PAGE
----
Re: AI killing SI
Posted by: Weder (192.72.255.---)
Date: January 23, 2024 04:27PM

I vaguely remember opting in to the extra golf content when I had an SI subscription in the 90s. Not because I really cared about golf but because i just liked the idea of getting more for my money.
 
Re: AI killing SI
Posted by: billhoward (---.nwrknj.fios.verizon.net)
Date: January 23, 2024 06:30PM

Exactly: took the golf supplement. Me too. I've played maybe 3 dozen rounds of golf, lifetime, so why not read more about it. Because you checked a box, it could be said you opted in or were a qualified and interested reader, which shows value to the advertiser.

Every pub wants highly qualified readers. Especially the ones with money: I love the WSJ fashions for men (and women). A man's winter parka, there may be three featured: $2,000, $1,000, and the $695 bargain choice. I could not write that with a straight face.

As SI cuts back, it less of a high-end magazine. No more George Plimpton.
 
Re: AI killing SI
Posted by: marty (---.res.spectrum.com)
Date: January 24, 2024 05:27AM

billhoward

Every pub wants highly qualified readers. Especially the ones with money: I love the WSJ fashions for men (and women). A man's winter parka, there may be three featured: $2,000, $1,000, and the $695 bargain choice. I could not write that with a straight face.

As SI cuts back, it less of a high-end magazine. No more George Plimpton.

Since I wouldn't mind wearing George's clothes I'd like to know where the hell all the high end clothes go when they don't sell. Many brands agreed to end the destruction of their left over merchandise, yet I'm clueless as to where the close out racks are found.
Edited 1 time(s). Last edit at 01/24/2024 06:37AM by marty.
 
Re: AI killing SI
Posted by: Trotsky (12.151.182.---)
Date: January 24, 2024 11:51AM

Maybe in the favelas people are starving in style.
 
Re: AI killing SI
Posted by: billhoward (---.nwrknj.fios.verizon.net)
Date: January 24, 2024 12:42PM

Wow! I thought I was good at thread-drift. There is competition and that improves the breed. Thank you for keeping me on my toes.

The high-end clothes if they can't or shouldn't be burned, could be shredded. They aren't produced in quantities like Zara. They aren't quirks that were done up in advance for the team that wound up losing the Super Bowl. So it's manageable. But if you send the clothes offshore for deconstruction and re-use, you know some of it's going to get diverted. Those people who run the places are thieves. Albeit no match for Wall Street or the sports books advertised on TV. Maybe the clothes could be burned to provide heat for refugees in a war-torn region. Do good even while advancing global warming.

 
Re: AI killing SI
Posted by: marty (---.res.spectrum.com)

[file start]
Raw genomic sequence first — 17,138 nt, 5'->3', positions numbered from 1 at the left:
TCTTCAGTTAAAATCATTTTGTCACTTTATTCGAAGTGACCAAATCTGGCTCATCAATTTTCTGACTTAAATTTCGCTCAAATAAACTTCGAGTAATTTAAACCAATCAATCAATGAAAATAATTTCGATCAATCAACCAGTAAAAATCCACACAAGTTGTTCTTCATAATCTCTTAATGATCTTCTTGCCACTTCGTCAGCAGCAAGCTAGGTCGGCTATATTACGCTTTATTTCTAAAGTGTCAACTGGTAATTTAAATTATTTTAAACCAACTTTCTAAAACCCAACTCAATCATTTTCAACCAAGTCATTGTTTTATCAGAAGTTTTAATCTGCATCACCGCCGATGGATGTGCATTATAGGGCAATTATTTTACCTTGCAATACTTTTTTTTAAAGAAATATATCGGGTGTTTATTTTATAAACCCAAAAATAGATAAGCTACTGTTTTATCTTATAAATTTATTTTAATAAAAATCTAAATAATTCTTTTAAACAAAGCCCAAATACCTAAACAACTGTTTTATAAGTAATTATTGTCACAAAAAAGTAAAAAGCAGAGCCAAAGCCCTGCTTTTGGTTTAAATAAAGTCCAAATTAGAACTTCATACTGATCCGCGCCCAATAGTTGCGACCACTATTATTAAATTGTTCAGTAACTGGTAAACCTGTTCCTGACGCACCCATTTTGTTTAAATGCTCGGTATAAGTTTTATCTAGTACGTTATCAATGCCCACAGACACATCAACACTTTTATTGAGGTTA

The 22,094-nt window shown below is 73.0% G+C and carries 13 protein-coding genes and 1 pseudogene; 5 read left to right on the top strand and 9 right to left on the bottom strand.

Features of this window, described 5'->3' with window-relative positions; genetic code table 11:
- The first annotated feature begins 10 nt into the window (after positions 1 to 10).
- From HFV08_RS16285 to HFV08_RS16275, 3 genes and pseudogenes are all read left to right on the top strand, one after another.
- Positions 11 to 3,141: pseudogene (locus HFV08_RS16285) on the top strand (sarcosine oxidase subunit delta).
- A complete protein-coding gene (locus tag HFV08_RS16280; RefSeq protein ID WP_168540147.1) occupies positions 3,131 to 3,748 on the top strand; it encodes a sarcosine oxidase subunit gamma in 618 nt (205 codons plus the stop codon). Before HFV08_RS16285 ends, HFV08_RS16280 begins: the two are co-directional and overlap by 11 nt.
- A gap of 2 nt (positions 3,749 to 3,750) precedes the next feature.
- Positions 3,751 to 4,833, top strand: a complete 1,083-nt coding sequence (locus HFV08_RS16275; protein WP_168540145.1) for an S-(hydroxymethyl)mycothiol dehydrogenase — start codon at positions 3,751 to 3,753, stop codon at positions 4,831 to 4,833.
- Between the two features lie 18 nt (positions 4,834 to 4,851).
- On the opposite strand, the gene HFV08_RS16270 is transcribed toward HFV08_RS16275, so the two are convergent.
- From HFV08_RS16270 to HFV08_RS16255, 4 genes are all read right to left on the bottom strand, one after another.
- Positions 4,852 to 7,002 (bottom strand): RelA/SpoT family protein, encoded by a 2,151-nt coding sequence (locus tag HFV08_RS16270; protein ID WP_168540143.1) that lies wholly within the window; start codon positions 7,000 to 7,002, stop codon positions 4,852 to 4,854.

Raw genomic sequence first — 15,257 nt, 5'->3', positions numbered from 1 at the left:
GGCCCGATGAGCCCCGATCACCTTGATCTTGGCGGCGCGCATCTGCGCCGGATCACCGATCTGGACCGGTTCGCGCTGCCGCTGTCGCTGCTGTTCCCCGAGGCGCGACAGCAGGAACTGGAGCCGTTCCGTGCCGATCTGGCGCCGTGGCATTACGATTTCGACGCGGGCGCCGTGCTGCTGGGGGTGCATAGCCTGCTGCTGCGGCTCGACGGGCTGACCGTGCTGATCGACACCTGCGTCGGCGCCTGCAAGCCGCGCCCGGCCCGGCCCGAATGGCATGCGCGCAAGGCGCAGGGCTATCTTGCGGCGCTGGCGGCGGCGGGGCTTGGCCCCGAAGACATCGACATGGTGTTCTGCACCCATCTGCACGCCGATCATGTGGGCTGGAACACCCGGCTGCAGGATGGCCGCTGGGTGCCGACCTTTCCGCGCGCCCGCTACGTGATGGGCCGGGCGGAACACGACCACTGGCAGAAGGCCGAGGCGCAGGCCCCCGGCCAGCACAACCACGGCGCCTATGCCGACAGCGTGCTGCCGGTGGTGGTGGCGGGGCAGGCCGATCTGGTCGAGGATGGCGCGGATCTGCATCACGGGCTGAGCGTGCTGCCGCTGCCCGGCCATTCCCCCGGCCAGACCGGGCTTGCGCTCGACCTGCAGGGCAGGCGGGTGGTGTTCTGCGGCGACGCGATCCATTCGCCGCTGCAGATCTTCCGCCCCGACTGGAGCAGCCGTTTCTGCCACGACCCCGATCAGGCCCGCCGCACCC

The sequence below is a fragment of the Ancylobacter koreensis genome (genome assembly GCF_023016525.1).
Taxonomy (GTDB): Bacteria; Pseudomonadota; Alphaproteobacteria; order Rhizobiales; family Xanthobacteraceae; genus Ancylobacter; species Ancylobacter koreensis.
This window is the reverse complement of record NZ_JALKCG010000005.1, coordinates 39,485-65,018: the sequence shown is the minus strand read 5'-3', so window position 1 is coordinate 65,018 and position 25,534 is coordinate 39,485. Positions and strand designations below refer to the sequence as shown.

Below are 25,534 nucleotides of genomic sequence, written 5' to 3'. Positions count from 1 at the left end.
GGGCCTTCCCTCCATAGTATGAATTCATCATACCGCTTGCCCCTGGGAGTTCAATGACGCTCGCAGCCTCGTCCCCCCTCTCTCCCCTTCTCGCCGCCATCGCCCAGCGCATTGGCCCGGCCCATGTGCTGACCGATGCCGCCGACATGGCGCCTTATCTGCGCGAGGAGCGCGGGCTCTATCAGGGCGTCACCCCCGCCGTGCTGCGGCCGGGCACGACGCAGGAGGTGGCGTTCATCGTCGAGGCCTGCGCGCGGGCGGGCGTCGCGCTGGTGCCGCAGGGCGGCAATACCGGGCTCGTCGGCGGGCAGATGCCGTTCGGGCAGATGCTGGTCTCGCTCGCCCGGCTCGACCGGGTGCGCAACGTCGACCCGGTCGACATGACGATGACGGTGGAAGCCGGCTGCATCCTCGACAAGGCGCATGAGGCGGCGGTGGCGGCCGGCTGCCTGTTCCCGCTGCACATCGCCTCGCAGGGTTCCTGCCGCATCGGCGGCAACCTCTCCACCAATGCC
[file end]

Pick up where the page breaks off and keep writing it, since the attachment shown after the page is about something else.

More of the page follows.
Date: January 24, 2024 04:12PM

billhoward
Wow! I thought I was good at thread-drift. There is competition and that improves the breed. Thank you for keeping me on my toes.

The high-end clothes if they can't or shouldn't be burned, could be shredded. They aren't produced in quantities like Zara. They aren't quirks that were done up in advance for the team that wound up losing the Super Bowl. So it's manageable. But if you send the clothes offshore for deconstruction and re-use, you know some of it's going to get diverted. Those people who run the places are thieves. Albeit no match for Wall Street or the sports books advertised on TV. Maybe the clothes could be burned to provide heat for refugees in a war-torn region. Do good even while advancing global warming.

Visiting Cape Cod many years ago I found a Boston College NCAA 2000 hockey championship hat. I couldn't bring myself to buy it but bought a Troy State hat which I wore around town (with a good one-liner to go with it).

One of the Coach bag outs apparently concerned agreeing not to destroy returned items. But returned and unsold could be different animals and whether leather or "vegan leather" who's watching the cattle?
 
Re: AI killing SI
Posted by: Jeff Hopkins '82 (---.229.167.165.res-cmts.sm3.ptd.net)
Date: January 24, 2024 08:26PM

billhoward
Wow! I thought I was good at thread-drift. There is competition and that improves the breed. Thank you for keeping me on my toes.

The high-end clothes if they can't or shouldn't be burned, could be shredded. They aren't produced in quantities like Zara. They aren't quirks that were done up in advance for the team that wound up losing the Super Bowl. So it's manageable. But if you send the clothes offshore for deconstruction and re-use, you know some of it's going to get diverted. Those people who run the places are thieves. Albeit no match for Wall Street or the sports books advertised on TV. Maybe the clothes could be burned to provide heat for refugees in a war-torn region. Do good even while advancing global warming.

Hee hee.

Go Birds!
 

Sorry, only registered users may post in this forum.

Click here to login